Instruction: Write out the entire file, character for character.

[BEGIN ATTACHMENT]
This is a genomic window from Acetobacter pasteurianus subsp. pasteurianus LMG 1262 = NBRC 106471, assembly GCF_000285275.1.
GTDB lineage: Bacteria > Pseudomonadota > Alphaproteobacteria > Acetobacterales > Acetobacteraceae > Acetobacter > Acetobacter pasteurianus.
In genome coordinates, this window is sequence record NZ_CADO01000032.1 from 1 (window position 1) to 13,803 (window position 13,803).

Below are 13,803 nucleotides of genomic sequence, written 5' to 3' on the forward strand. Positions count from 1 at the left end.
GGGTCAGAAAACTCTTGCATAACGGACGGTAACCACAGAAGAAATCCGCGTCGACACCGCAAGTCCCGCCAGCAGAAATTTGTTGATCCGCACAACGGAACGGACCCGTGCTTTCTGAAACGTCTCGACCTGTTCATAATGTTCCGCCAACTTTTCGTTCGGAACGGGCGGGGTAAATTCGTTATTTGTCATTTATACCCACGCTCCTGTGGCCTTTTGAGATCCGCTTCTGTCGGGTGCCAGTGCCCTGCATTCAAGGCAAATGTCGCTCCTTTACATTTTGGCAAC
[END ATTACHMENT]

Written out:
This is a genomic window from Acetobacter pasteurianus subsp. pasteurianus LMG 1262 = NBRC 106471, assembly GCF_000285275.1.
GTDB lineage: Bacteria > Pseudomonadota > Alphaproteobacteria > Acetobacterales > Acetobacteraceae > Acetobacter > Acetobacter pasteurianus.
In genome coordinates, this window is sequence record NZ_CADO01000032.1 from 1 (window position 1) to 13,803 (window position 13,803).

Below are 13,803 nucleotides of genomic sequence, written 5' to 3' on the forward strand. Positions count from 1 at the left end.
GGGTCAGAAAACTCTTGCATAACGGACGGTAACCACAGAAGAAATCCGCGTCGACACCGCAAGTCCCGCCAGCAGAAATTTGTTGATCCGCACAACGGAACGGACCCGTGCTTTCTGAAACGTCTCGACCTGTTCATAATGTTCCGCCAACTTTTCGTTCGGAACGGGCGGGGTAAATTCGTTATTTGTCATTTATACCCACGCTCCTGTGGCCTTTTGAGATCCGCTTCTGTCGGGTGCCAGTGCCCTGCATTCAAGGCAAATGTCGCTCCTTTACATTTTGGCAAC